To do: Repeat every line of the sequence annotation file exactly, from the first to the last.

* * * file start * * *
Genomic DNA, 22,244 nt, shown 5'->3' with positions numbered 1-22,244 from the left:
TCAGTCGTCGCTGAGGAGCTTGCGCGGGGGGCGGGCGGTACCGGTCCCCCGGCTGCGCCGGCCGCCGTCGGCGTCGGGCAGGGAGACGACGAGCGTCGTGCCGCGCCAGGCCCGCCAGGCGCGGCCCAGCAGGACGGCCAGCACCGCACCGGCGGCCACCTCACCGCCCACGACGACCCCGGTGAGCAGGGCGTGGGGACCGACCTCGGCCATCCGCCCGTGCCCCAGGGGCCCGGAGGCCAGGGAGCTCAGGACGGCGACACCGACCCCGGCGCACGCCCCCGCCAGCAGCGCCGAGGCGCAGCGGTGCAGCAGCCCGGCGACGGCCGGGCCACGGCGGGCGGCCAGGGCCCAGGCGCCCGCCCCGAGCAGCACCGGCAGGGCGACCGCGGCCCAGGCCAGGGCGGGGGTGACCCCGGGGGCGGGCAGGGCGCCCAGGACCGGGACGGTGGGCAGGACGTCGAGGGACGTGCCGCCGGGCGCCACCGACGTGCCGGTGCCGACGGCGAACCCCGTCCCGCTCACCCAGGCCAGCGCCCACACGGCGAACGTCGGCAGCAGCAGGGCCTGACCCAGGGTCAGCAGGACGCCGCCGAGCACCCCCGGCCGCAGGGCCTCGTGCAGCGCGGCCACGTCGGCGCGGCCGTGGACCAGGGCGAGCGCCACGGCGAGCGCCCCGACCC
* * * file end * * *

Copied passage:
Genomic DNA, 22,244 nt, shown 5'->3' with positions numbered 1-22,244 from the left:
TCAGTCGTCGCTGAGGAGCTTGCGCGGGGGGCGGGCGGTACCGGTCCCCCGGCTGCGCCGGCCGCCGTCGGCGTCGGGCAGGGAGACGACGAGCGTCGTGCCGCGCCAGGCCCGCCAGGCGCGGCCCAGCAGGACGGCCAGCACCGCACCGGCGGCCACCTCACCGCCCACGACGACCCCGGTGAGCAGGGCGTGGGGACCGACCTCGGCCATCCGCCCGTGCCCCAGGGGCCCGGAGGCCAGGGAGCTCAGGACGGCGACACCGACCCCGGCGCACGCCCCCGCCAGCAGCGCCGAGGCGCAGCGGTGCAGCAGCCCGGCGACGGCCGGGCCACGGCGGGCGGCCAGGGCCCAGGCGCCCGCCCCGAGCAGCACCGGCAGGGCGACCGCGGCCCAGGCCAGGGCGGGGGTGACCCCGGGGGCGGGCAGGGCGCCCAGGACCGGGACGGTGGGCAGGACGTCGAGGGACGTGCCGCCGGGCGCCACCGACGTGCCGGTGCCGACGGCGAACCCCGTCCCGCTCACCCAGGCCAGCGCCCACACGGCGAACGTCGGCAGCAGCAGGGCCTGACCCAGGGTCAGCAGGACGCCGCCGAGCACCCCCGGCCGCAGGGCCTCGTGCAGCGCGGCCACGTCGGCGCGGCCGTGGACCAGGGCGAGCGCCACGGCGAGCGCCCCGACCC